Watched the new documentary on fallen pastor Ted Haggard the other day. It was created by the daughter of Nancy Pelosi, Alexandra. Here’s an interview with Pelosi on the film. It is a well done film that follows Haggard through till last year while he and his family were still in Arizona trying to sell health insurance to survive. (while it was playing, I checked online and found out that the Haggard family are back in their Colorado Springs home where Ted continues to sell life insurance).
One theme that quickly jumped out to me was this: I found it interesting that the evangelical pastors who preach against “sin” (in particular homosexuality) claim that the message of Jesus is one of judgement and condemnation. Then, after their own “sin” is revealed, the message of Jesus quickly shifts to one of mercy, grace and love. Over and over again we’ve all witnessed this. Of course, these men have stared into the face of their own depravity and have at last heard the message of love that so many who are shunned by their churches crave to hear. Yet, so many continue to only preach this message of love and grace when it applies to themselves. Why can’t this message become what we preach?
This next Tuesday will mark the 50th anniversary of the infamous plane crash that killed Buddy Holly, Ritchie Valens and the Big Bopper. If you didn’t know, this is a big deal in my house (Mel’s a HUGE fan of buddy’s). I just wanted to pay tribute to Rock and Roll’s godfather.
According to this site, my blog is quite gender neutral! That’s actually comforting for me to know.
We guess http://chadfarrand.com is written by a man (51%), however it’s quite gender neutral.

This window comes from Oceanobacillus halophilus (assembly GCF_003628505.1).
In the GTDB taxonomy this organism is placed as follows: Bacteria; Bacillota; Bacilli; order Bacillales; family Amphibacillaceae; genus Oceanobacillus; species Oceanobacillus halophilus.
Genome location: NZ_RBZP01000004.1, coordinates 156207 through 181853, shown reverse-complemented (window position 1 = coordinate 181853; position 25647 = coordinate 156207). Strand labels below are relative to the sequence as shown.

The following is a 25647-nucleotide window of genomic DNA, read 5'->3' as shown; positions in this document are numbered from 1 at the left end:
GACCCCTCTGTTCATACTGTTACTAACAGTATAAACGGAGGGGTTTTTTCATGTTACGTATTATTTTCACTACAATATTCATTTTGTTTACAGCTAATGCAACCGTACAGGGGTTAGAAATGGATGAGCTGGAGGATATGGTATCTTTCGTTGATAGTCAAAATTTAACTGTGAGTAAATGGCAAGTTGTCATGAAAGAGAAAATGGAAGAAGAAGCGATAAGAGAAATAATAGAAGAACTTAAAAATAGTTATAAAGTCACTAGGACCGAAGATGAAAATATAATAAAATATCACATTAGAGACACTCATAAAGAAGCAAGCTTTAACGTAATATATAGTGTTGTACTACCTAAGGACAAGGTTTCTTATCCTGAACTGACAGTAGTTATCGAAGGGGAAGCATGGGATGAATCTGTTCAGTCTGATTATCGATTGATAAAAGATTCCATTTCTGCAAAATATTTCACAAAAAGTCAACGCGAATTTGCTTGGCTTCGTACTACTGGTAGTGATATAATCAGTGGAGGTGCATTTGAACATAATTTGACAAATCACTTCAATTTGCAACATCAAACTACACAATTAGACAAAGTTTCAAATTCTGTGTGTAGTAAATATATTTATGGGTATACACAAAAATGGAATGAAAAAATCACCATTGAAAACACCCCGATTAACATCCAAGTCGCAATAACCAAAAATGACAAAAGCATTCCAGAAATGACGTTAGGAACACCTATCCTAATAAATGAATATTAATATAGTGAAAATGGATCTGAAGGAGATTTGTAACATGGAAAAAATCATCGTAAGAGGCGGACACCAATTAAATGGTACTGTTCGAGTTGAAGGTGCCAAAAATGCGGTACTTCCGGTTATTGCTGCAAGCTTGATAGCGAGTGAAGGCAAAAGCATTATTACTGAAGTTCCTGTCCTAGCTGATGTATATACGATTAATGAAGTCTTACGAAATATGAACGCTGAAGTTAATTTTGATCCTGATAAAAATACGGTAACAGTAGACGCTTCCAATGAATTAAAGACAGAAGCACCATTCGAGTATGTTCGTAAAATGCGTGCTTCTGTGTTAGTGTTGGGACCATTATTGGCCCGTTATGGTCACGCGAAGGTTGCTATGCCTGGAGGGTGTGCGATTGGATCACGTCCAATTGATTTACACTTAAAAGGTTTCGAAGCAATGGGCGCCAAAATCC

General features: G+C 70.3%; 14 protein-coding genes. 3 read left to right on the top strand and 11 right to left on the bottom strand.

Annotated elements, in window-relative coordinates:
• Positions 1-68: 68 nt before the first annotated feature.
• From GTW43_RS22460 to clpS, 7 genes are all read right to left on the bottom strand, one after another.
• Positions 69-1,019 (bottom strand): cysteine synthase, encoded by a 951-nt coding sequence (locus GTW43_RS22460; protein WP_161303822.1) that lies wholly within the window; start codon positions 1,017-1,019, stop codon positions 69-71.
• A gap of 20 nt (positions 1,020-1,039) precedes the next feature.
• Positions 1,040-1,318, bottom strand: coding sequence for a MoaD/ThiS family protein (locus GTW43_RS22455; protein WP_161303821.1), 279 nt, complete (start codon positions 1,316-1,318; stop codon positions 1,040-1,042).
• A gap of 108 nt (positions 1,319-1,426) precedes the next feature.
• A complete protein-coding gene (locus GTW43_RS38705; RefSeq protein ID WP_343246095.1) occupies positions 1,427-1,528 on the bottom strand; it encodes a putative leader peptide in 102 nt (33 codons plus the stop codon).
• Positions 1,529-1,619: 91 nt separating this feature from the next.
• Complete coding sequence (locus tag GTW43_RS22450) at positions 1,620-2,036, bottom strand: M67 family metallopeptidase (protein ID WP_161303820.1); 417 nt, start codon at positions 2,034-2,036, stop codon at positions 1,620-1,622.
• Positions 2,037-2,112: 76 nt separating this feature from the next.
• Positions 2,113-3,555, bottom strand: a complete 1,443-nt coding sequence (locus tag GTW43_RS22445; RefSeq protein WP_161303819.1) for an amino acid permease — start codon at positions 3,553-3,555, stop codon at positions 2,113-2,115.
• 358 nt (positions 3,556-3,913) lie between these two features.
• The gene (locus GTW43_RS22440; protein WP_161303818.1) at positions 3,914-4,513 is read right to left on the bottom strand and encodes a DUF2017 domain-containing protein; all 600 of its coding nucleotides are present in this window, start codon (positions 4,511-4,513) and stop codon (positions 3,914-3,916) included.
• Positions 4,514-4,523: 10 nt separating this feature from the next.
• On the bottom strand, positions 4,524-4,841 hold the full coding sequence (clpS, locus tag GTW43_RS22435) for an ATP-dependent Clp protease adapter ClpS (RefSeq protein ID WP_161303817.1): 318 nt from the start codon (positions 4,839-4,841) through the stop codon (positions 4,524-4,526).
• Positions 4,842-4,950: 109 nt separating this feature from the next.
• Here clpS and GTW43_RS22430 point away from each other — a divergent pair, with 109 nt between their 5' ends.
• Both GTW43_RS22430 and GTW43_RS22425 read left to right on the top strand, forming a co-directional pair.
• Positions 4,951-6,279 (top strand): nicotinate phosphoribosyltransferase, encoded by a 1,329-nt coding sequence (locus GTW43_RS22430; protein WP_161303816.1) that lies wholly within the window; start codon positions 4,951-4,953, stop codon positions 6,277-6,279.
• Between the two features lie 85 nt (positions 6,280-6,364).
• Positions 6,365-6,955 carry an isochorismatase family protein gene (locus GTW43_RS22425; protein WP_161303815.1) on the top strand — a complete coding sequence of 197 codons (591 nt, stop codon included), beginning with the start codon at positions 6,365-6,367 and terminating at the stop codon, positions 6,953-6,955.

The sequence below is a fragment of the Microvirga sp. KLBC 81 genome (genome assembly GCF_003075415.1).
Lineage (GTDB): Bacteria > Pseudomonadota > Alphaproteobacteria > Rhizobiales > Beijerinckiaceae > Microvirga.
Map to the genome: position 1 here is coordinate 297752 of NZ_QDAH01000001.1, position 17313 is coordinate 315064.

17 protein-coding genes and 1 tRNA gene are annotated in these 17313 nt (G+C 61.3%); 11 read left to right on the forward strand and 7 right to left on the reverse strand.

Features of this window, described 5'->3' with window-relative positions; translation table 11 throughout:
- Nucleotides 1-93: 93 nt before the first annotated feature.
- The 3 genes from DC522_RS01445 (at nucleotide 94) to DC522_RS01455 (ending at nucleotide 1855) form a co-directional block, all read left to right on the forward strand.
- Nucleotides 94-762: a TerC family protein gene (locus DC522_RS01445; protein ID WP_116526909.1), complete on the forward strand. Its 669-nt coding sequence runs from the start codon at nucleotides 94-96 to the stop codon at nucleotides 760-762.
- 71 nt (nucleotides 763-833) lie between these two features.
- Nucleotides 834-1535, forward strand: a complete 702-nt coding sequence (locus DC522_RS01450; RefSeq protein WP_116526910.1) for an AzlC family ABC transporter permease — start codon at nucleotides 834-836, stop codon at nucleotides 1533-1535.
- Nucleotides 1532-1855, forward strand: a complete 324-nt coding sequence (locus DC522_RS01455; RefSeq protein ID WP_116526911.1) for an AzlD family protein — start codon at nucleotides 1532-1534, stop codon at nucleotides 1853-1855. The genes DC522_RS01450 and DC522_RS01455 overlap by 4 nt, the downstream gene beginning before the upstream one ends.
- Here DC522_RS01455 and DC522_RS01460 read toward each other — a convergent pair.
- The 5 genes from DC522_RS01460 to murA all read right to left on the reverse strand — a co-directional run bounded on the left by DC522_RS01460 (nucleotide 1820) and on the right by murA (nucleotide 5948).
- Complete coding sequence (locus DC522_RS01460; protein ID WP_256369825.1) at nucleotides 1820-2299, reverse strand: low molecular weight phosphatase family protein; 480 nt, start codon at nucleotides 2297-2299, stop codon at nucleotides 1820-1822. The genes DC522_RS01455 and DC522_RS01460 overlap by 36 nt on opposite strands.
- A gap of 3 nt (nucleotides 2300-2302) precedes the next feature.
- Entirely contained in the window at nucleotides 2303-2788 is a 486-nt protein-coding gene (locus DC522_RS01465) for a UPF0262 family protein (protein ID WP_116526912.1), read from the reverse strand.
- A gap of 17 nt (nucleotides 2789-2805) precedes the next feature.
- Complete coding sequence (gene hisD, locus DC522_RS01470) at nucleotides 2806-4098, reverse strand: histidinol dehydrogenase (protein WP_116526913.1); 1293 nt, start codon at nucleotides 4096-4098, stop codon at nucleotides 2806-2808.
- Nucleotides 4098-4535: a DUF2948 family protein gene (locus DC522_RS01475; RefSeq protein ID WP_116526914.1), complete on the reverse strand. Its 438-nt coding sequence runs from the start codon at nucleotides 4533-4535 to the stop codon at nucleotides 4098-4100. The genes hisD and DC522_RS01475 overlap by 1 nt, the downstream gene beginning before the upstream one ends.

Is this correct?
The new Coldplay video just came out. It makes me almost as happy as President Obama.
There’s a change about to take place in America. Not only do we (as of noon tomorrow) have our first African-American President, this will be the first non-southern President we’ve had since Ronald Reagan. This is the first Democratic President in the 2000′s…and the first Democratic majority in Washington along side the President for a LONG time (I think maybe FDR…which is kind of poetic since we’re pretty much in the same boat as the Great Depression like he faced). This is the most America has ever spent on any inauguration of any President, ever. (estimates are at over $160 million dollars) and they are predicting the greatest turn out to the event…ever in history.
I don’t expect that there will be sweeping changes in Washington as of Wed. morning…in fact, I think we are going to face an incredibly difficult year, perhaps harder than 2008 economically speaking. Yet, I join the 80% of those people who were polled today in Washington DC by CNN who are optimistic about America’s future – as well as the 75% of those who are pessimistic about their own futures. I don’t peg the whole shift in America on Obama, but am hopeful for the first time in a long time…because of Obama. I pray for our new President, his family and our government and for the well being of our country.